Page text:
expected to have basic programming skills; for undergraduate CS
students, the recommended
background is completion of the core courses. Since this is
a senior-level CS course, I will expect you to be competent
programmers. For non-EECS students (e.g., those in
biology, ecology, psychology, etc.) I will provide alternate
non-programming assignments. If you have any questions about whether
you should take this course, please send me
Your grade will be based on about the projects, in which you will
conduct and write up experiments using the software
associated with Flake’s book, as well as conducting experiments
with software that you program yourself. (Non-EECS students
can do alternative, non-programming assignments.)
For COSC 420 there will be no exams or other homework.
Students taking COSC 527 (i.e. the course for graduate credit)
will be expected to do specified additional work.
If you meet all the requirements of a project, you will generally
get a B on it. Higher grades (B+, A–, A) are awarded for exemplary
work. If you do not meet the project requirements, or your project
is late, you will get a grade lower than B on that project.
There will be a 10% deduction for each day late, up to 3 days;
after that your grade will be an F.
COSC 420 & 527: Flake, Gary William. The
Computational Beauty of Nature. MIT Press, 1998.
See also the book’s online
webpage (including software).
1. Students will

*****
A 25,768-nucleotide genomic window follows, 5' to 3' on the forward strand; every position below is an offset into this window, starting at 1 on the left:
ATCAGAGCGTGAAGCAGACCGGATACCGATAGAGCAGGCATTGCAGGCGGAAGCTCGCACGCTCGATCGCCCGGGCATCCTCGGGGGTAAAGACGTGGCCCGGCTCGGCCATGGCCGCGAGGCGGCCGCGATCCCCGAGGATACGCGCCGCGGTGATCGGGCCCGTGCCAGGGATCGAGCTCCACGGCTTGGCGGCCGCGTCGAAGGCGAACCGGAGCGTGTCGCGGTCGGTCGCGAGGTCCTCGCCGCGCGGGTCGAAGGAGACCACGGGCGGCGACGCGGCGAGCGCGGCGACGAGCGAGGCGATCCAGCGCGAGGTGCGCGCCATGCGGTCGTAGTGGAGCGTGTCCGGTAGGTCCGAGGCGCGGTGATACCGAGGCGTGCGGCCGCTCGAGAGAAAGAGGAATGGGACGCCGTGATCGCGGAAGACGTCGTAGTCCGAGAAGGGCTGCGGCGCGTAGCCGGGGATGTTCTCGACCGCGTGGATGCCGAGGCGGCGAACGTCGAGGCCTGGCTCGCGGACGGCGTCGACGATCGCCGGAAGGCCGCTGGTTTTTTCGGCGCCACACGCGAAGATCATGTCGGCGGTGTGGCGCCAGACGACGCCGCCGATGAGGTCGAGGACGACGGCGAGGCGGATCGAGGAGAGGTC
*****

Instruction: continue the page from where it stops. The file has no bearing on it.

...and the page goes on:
be able to explain basic concepts of dynamical systems.
2. Students will
be able to explain how biological systems exploit natural
3. Students will
be able to explain how large numbers of agents can self-organize
4. Students will
be able to explain how complex and functional high-level
phenomena can emerge from low-level interactions.
5. Students will
explain how computational processes can be derived from natural
6. Students will
be able to implement simple bio-inspired algorithms.
7. Students will
be able to design and conduct experiments to investigate
empirically bio-inspired systems.
Evolving List of Topics
Chapter numbers refer to Flake unless otherwise specified.
Slides for each lecture will be posted in the course of the
semester. (Slides from the Spring 2012, Fall 2010, Fall 2009, Fall 2008, Fall 2007, Fall 2004 and Fall 2003 versions of
the course are still available on their websites.) Note: An
“*” indicates that the slides were revised after class.
We will do about one topic every two weeks or so.
- Overview: course
description, definition of biologically-inspired computing, why
it is important
Part I [pdf]
- Spatial Models:
Wolfram’s classification, Langton’s lambda, CA models in nature,
excitable media (ch. 15)
Part II.A — CAs* [pdf]
Part II.B — Pattern Formation* [pdf]
Part II.C — Slime Mold [pdf]
Part II.D — Excitable Media [pdf]
Part II.E — Segmentation [pdf]